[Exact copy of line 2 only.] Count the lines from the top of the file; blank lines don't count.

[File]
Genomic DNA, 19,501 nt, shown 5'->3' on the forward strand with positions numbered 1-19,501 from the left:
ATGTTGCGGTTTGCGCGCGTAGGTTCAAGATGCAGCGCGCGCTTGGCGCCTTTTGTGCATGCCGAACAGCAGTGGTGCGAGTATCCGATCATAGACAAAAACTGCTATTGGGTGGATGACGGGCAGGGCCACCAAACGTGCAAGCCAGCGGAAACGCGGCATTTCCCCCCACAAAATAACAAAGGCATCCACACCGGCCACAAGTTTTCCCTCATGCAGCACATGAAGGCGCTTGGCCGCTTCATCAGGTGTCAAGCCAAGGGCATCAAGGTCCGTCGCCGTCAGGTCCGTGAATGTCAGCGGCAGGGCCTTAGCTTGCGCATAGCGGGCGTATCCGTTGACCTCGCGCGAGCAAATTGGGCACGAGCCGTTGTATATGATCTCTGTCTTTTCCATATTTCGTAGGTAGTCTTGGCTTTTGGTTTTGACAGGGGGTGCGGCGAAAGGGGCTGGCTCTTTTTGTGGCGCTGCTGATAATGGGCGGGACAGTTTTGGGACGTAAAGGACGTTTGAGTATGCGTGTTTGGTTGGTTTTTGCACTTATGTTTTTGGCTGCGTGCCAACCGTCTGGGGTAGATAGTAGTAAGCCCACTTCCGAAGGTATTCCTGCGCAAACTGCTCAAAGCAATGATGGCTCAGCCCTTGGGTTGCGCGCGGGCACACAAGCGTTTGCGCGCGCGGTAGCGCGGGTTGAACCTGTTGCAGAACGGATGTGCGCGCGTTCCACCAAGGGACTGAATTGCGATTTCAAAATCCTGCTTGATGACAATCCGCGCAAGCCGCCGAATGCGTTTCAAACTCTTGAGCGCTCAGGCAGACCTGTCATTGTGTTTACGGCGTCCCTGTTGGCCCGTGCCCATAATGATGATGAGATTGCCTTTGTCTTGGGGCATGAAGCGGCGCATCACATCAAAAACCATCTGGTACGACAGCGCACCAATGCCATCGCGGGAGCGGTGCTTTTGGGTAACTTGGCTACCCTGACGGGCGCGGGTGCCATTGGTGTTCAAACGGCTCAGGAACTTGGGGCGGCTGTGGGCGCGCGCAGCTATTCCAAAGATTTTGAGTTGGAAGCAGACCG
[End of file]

ATGTTGCGGTTTGCGCGCGTAGGTTCAAGATGCAGCGCGCGCTTGGCGCCTTTTGTGCATGCCGAACAGCAGTGGTGCGAGTATCCGATCATAGACAAAAACTGCTATTGGGTGGATGACGGGCAGGGCCACCAAACGTGCAAGCCAGCGGAAACGCGGCATTTCCCCCCACAAAATAACAAAGGCATCCACACCGGCCACAAGTTTTCCCTCATGCAGCACATGAAGGCGCTTGGCCGCTTCATCAGGTGTCAAGCCAAGGGCATCAAGGTCCGTCGCCGTCAGGTCCGTGAATGTCAGCGGCAGGGCCTTAGCTTGCGCATAGCGGGCGTATCCGTTGACCTCGCGCGAGCAAATTGGGCACGAGCCGTTGTATATGATCTCTGTCTTTTCCATATTTCGTAGGTAGTCTTGGCTTTTGGTTTTGACAGGGGGTGCGGCGAAAGGGGCTGGCTCTTTTTGTGGCGCTGCTGATAATGGGCGGGACAGTTTTGGGACGTAAAGGACGTTTGAGTATGCGTGTTTGGTTGGTTTTTGCACTTATGTTTTTGGCTGCGTGCCAACCGTCTGGGGTAGATAGTAGTAAGCCCACTTCCGAAGGTATTCCTGCGCAAACTGCTCAAAGCAATGATGGCTCAGCCCTTGGGTTGCGCGCGGGCACACAAGCGTTTGCGCGCGCGGTAGCGCGGGTTGAACCTGTTGCAGAACGGATGTGCGCGCGTTCCACCAAGGGACTGAATTGCGATTTCAAAATCCTGCTTGATGACAATCCGCGCAAGCCGCCGAATGCGTTTCAAACTCTTGAGCGCTCAGGCAGACCTGTCATTGTGTTTACGGCGTCCCTGTTGGCCCGTGCCCATAATGATGATGAGATTGCCTTTGTCTTGGGGCATGAAGCGGCGCATCACATCAAAAACCATCTGGTACGACAGCGCACCAATGCCATCGCGGGAGCGGTGCTTTTGGGTAACTTGGCTACCCTGACGGGCGCGGGTGCCATTGGTGTTCAAACGGCTCAGGAACTTGGGGCGGCTGTGGGCGCGCGCAGCTATTCCAAAGATTTTGAGTTGGAAGCAGACCG